Benedict at the Lutheran temple in Rome
Approved by JPII and Ratzinger
It should be noted that neither Pope John Paul II nor then Cardinal Joseph Ratzinger signed the declaration; however, neither individual has issued a public denial nor a disclaimer of the Joint Declaration. Moreover, both John Paul II and Cardinal Cassidy, who was the principal negotiator of the pact, have publicly endorsed it, and throughout the entire negotiations the Pope encouraged the process. (2)
In fact, Cardinal Cassidy affirmed that the declaration had been approved by the Congregation for the Doctrine of the Faith, headed by then Cardinal Ratzinger and by John Paul II. (3)
The role of Cardinal Ratzinger, now Pope Benedict XVI, was critical in the obtaining of the declaration as he is credited with “saving” the declaration when it appeared there would be no agreement. (4)
At Castelgandolfo the plan to ask forgiveness from Protestants in 2017 was announced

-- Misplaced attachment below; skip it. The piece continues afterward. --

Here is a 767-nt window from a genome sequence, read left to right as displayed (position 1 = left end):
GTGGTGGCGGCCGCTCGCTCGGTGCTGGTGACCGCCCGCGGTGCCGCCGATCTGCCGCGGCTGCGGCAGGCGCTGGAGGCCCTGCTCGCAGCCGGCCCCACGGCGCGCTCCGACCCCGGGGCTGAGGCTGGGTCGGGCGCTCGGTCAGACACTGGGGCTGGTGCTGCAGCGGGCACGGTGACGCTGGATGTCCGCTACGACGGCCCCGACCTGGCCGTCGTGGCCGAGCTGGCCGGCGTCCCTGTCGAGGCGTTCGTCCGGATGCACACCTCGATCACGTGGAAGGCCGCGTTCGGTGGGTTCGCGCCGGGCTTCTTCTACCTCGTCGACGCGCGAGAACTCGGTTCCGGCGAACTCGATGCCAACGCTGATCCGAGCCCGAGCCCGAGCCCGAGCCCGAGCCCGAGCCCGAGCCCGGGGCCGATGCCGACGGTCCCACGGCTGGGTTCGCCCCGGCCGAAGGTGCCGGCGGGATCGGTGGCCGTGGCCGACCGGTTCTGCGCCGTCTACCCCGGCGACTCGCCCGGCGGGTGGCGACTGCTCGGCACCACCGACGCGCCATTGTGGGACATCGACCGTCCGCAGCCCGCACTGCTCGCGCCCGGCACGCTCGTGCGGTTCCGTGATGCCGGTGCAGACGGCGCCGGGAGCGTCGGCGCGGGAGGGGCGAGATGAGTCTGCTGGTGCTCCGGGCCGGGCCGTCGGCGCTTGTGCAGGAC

- “First, he agreed that the goal of the ecumenical process is unity in diversity, not structural reintegration. This was important to many Lutherans in Germany, who worried that the final aim of this was coming back to Rome.
- Second, Ratzinger fully acknowledged the authority of the Lutheran World Federation to reach an agreement with the Vatican.
- Finally, Ratzinger agreed that while Christians are obliged to do good works, justification and Final Judgement remain God’s gracious acts.” (5)
- Apud Robert Sungenis, “Review of the Lutheran/Catholic Joint Declaration on Justification”
- John Vennari, “Pope John Paul II and the Lutheran Catholic Accord,” The Catholic Family News, July, 1999
- Atila S. Guimarães, “The October Revolution,” Tradition in Action
- John Allen, “Ratzinger Credited With Saving the Lutheran Pact,” The National Catholic Reporter, October 14, 1999
- A.S. Guimarães, “The October Revolution,”
Posted October 10, 2012